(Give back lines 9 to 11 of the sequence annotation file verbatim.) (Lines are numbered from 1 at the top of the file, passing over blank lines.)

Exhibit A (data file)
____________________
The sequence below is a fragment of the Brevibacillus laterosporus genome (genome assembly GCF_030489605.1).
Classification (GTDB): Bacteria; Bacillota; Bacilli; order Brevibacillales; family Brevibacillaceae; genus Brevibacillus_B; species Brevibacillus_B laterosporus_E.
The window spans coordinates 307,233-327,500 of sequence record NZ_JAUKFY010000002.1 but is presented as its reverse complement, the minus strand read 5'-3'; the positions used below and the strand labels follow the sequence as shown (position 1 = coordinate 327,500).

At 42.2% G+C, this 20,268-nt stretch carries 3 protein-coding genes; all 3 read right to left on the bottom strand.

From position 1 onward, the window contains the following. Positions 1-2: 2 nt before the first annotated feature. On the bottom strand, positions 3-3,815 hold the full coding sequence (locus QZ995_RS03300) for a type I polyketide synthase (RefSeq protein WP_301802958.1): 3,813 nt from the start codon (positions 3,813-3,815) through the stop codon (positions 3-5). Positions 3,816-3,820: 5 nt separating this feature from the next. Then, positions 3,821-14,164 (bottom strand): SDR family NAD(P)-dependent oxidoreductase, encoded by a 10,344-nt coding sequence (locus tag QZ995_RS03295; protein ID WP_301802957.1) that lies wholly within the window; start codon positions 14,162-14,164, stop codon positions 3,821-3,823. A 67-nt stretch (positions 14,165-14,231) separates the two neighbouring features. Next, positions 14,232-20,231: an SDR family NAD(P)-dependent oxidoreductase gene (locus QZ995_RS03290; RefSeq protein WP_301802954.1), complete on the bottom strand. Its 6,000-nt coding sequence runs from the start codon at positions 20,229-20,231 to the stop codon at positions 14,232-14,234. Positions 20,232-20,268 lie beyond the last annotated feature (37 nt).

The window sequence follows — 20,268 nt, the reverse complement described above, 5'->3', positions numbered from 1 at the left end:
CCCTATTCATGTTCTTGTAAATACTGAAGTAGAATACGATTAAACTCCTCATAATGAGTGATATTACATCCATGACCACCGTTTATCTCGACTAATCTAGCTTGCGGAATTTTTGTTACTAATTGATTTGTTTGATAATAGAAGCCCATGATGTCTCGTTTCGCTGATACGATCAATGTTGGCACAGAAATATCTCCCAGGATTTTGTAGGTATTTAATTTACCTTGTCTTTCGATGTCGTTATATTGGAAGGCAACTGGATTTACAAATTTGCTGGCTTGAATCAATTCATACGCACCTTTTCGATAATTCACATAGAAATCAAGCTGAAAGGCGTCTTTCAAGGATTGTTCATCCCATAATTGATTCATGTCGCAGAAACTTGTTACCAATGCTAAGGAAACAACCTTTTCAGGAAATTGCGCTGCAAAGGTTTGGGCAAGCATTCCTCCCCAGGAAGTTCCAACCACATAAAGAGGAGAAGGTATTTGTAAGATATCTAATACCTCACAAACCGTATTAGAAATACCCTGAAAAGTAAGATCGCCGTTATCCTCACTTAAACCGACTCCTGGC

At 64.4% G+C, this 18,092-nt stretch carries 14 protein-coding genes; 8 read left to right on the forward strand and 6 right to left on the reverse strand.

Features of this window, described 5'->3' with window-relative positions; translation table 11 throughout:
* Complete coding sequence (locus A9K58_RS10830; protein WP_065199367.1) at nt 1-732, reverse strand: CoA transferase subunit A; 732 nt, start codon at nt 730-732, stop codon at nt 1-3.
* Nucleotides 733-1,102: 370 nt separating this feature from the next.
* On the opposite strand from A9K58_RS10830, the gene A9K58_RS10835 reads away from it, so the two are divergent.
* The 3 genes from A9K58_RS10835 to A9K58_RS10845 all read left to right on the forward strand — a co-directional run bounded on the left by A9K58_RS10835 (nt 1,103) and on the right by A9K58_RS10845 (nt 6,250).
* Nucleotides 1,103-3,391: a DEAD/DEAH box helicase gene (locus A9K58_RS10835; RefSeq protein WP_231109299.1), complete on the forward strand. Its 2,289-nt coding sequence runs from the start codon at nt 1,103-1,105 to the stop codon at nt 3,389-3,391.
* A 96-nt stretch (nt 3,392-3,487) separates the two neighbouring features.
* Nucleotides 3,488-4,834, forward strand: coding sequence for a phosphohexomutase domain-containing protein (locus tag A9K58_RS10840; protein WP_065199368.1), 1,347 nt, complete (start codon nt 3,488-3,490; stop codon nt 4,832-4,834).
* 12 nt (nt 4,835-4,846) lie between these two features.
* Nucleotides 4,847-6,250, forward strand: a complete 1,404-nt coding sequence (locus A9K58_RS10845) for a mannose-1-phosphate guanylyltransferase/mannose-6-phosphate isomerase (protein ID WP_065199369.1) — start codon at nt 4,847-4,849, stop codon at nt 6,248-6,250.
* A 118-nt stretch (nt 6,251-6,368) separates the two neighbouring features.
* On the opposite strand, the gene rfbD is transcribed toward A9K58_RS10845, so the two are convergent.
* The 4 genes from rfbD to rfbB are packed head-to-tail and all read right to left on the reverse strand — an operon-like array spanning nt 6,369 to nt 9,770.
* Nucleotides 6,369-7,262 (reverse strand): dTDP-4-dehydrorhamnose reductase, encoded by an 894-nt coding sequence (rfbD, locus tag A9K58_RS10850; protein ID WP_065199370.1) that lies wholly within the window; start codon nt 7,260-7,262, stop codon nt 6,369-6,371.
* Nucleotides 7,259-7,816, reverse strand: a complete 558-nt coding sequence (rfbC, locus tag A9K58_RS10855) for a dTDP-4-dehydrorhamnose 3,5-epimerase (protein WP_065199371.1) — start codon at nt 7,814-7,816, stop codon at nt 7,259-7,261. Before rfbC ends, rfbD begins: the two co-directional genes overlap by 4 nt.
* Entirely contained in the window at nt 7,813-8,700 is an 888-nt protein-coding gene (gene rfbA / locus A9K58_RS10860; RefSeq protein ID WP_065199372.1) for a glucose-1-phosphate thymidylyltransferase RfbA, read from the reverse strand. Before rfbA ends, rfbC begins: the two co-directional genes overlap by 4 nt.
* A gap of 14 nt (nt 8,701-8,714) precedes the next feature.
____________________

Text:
Features of this window, described 5'->3' with window-relative positions; translation table 11 throughout:
* Complete coding sequence (locus A9K58_RS10830; protein WP_065199367.1) at nt 1-732, reverse strand: CoA transferase subunit A; 732 nt, start codon at nt 730-732, stop codon at nt 1-3.
* Nucleotides 733-1,102: 370 nt separating this feature from the next.